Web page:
The one thing seemingly everyone agrees upon is that Chelsea need another striker. The consensus is not so clear when it comes to how Chelsea are going to solve that problem.
The Carabao Cup semi-final first leg against Arsenal on Wednesday night represented their third straight draw and their third goalless stalemate in six games. For the first time in over five years Chelsea have been involved in consecutive goalless draws.
Against Arsenal, with whom they have shared four draws this season, Eden Hazard was kept quiet, which basically means that Chelsea were subdued. When their talisman has struggled to spark, there has been very little in the way of an alternative route to goal.
Earlier in the season, Alvaro Morata shared the burden with the Belgium star but, midway through his debut season in the Premier League, the Spain striker looks desperately in need of either a goal or a break. Ideally, both. But, as Daniel Storey wrote on Wednesday night, Conte currently has little choice but to play the centre-forward until his luck changes and his output improves.
Of course, Chelsea have the opportunity to provoke Morata this month, but the Blues boss has been at pains to point out how little input he really has on the club’s transfer activity: “It’s the club that signs the players, not me,” he said last week. “Recruitment is not my job.”
That was his response to a question about Chelsea’s level of interest in Andy Carroll. The West Ham striker is said to be among the club’s targets for this month, with Conte reportedly having requested a centre-forward, a centre-back and a left-back in addition to Chelsea’s recruitment of Ross Barkley.
The purchase of Barkley was met with some wariness, while the speculation surrounding Carroll has been greeted with even more furrowed eyebrows.
No one is suggesting that Carroll represents the perfect solution. But in the short term, those pouring scorn are doing so without offering any better alternatives.
“He wouldn’t be my choice,” Pat Nevin said on BBC 5 Live last night. “Purely because the way Chelsea play is very intricate most of the time and he’s more of a hold-up player.”
Former centre-forward Shaun Goater said something similar to Sky Sports: “For me it’s a strange one.
“Andy Carroll’s that sort of player, he’s the best at attacking the ball when it’s put in the box. But when I think about Chelsea I see slick play, I see inter-changing, I see through ball.”
There seems to be some misconception over how Chelsea play under Conte. They won the title last term – and two seasons prior to that – with a man beast leading the line, feeding on whatever was thrown his way, and Morata’s success prior to his slump came as a target man.
The £60million summer recruit has scored more headed goals than anyone in Europe this season, with six of his 10 strikes coming off his bonce. Only Sergio Aguero has notched more than half the number of Morata’s headed goals in the Premier League.
That tally does not tally with the notion that Chelsea rely on an intricate, passing style of football. Of course, the way Hazard carries and distributes the ball offers them that option, as does Morata’s deceptive pace, but Conte’s is a team that relies just as heavily on the ball being delivered into the box.
Only Manchester United have put more crosses into the opposition penalty area in open play this season, and they have scored another seven headed goals in addition to Morata’s haul. That makes a total of 13 goals from headers – four more than any other side.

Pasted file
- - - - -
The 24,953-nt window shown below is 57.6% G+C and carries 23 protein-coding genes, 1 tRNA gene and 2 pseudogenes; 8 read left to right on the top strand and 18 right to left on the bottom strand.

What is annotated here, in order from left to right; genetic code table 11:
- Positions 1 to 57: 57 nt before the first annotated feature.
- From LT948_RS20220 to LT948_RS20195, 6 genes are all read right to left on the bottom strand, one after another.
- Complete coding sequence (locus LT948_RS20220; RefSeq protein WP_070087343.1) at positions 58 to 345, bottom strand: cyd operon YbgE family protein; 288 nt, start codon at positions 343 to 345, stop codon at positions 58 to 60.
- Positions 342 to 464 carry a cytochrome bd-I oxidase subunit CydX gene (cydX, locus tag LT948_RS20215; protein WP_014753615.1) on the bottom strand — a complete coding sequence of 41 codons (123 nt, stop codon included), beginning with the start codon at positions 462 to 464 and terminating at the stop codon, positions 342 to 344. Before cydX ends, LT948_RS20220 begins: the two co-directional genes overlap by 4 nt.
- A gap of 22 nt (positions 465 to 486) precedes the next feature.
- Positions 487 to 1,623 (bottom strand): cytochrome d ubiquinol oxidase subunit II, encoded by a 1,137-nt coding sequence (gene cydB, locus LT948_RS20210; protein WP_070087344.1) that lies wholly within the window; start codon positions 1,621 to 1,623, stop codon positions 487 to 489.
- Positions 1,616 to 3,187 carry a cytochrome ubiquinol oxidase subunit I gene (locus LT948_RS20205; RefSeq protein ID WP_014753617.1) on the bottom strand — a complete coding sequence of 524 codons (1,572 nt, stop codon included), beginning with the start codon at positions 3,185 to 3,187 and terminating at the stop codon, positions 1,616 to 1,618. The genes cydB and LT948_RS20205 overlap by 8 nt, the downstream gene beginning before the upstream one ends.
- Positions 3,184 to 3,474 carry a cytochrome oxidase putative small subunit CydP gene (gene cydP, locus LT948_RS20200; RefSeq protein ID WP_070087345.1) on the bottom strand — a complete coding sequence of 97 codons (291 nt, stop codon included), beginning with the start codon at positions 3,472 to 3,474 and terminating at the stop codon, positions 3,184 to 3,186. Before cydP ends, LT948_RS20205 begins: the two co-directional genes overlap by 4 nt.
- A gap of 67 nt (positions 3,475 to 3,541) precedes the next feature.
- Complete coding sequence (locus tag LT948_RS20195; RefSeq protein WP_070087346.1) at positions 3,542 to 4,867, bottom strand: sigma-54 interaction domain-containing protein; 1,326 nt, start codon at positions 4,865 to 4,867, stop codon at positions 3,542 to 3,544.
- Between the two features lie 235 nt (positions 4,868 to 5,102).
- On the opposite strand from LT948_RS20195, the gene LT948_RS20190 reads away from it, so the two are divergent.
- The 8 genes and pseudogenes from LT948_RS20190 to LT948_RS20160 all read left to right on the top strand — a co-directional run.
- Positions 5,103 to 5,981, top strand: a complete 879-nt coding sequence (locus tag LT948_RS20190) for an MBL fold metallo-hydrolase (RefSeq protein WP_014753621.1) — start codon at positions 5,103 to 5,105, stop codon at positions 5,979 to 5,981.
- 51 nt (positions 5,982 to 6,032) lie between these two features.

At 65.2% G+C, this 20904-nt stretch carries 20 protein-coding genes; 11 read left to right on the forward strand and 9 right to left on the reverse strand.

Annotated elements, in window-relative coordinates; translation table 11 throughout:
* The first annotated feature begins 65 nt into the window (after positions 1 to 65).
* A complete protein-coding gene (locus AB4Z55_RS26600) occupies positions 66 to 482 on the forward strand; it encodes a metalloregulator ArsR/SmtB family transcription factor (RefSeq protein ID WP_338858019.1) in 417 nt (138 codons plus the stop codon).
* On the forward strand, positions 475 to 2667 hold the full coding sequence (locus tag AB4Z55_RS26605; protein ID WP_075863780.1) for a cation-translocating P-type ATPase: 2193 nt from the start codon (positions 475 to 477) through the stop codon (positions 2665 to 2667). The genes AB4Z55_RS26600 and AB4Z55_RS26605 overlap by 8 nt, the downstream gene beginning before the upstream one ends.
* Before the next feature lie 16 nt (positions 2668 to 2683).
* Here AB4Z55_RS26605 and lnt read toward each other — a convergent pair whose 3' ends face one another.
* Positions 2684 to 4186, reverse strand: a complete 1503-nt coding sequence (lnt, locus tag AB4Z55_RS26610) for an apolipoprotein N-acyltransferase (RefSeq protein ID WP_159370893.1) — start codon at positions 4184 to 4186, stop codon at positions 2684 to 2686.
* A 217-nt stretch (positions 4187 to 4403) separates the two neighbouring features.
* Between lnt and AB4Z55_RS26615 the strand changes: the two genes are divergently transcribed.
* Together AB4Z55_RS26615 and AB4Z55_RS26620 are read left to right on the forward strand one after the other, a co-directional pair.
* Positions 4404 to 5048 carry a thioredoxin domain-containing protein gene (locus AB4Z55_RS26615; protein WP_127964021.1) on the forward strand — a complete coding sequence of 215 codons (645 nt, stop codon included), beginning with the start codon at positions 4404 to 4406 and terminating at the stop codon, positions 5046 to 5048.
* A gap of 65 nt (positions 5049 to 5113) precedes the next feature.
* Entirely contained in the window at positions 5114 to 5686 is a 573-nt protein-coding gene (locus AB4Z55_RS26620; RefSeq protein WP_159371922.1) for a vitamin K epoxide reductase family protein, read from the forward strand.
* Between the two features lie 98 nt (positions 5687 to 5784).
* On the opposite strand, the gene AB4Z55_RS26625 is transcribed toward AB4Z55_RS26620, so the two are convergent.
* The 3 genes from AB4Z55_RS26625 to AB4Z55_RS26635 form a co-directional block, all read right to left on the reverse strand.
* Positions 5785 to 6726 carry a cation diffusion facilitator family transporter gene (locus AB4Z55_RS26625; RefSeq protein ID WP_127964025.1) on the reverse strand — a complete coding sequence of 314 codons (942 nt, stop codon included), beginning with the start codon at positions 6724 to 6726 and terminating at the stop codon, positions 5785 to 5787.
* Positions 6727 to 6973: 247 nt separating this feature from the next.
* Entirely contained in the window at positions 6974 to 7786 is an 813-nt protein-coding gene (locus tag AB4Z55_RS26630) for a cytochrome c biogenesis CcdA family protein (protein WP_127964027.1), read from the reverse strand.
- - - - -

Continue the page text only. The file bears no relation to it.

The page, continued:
Are they not the conditions in which Carroll would thrive? While insisting that the West Ham battering ram would not be his choice, even Nevin admitted: “Carroll is great at attacking balls into the box, perhaps the best in the business.”
The two other strikers most recently linked with the Blues – Fernando Llorente and Christian Benteke – suggests Conte is indeed looking for a striker of Carroll’s ilk. Llorente ended up at Tottenham, while Benteke clearly cannot be spared by Crystal Palace, who need to sign rather than sell strikers.
That leaves Carroll as the best available option. And nobody is suggesting that he is anything more.
Carroll needs no time to acclimatise to the Premier League; he is a proven centre-forward in the mould Chelsea require to stand in for Morata; he would surely accept the role given that this represents an upgrade on his current status; he would be available for the Champions League; and, with the World Cup mere months away, he could not hope for a better platform to stake his claim for what is an admittedly unlikely England recall?
Of course, the big question surrounding Carroll is his fitness record. According to transfermarkt, the 29-year-old has missed 114 matches due to injury since joining the Hammers from Liverpool in 2012. But those doubts are why he would be attainable for a reasonable fee. Carroll claims he has matured, he has “become a little bit more clever” in his style of play, and he has taken steps to address his body’s resilience. The Geordie admits to once being “a big drinker” but now? “Alcohol is not the cause. Now I am doing whatever I can.”
While Chelsea need Carroll to be available, they do not need him to play 50 games a season which, as things stand, is what they need from Morata. The former Real Madrid and Juventus striker is a mere 24 minutes from equalling his highest number of league minutes in a season. He’s clearly knackered and there is still the business half of the campaign still remaining.
Morata needs both back-up and competition. In the short term, Andy Carroll is as well placed as anyone to meet those needs.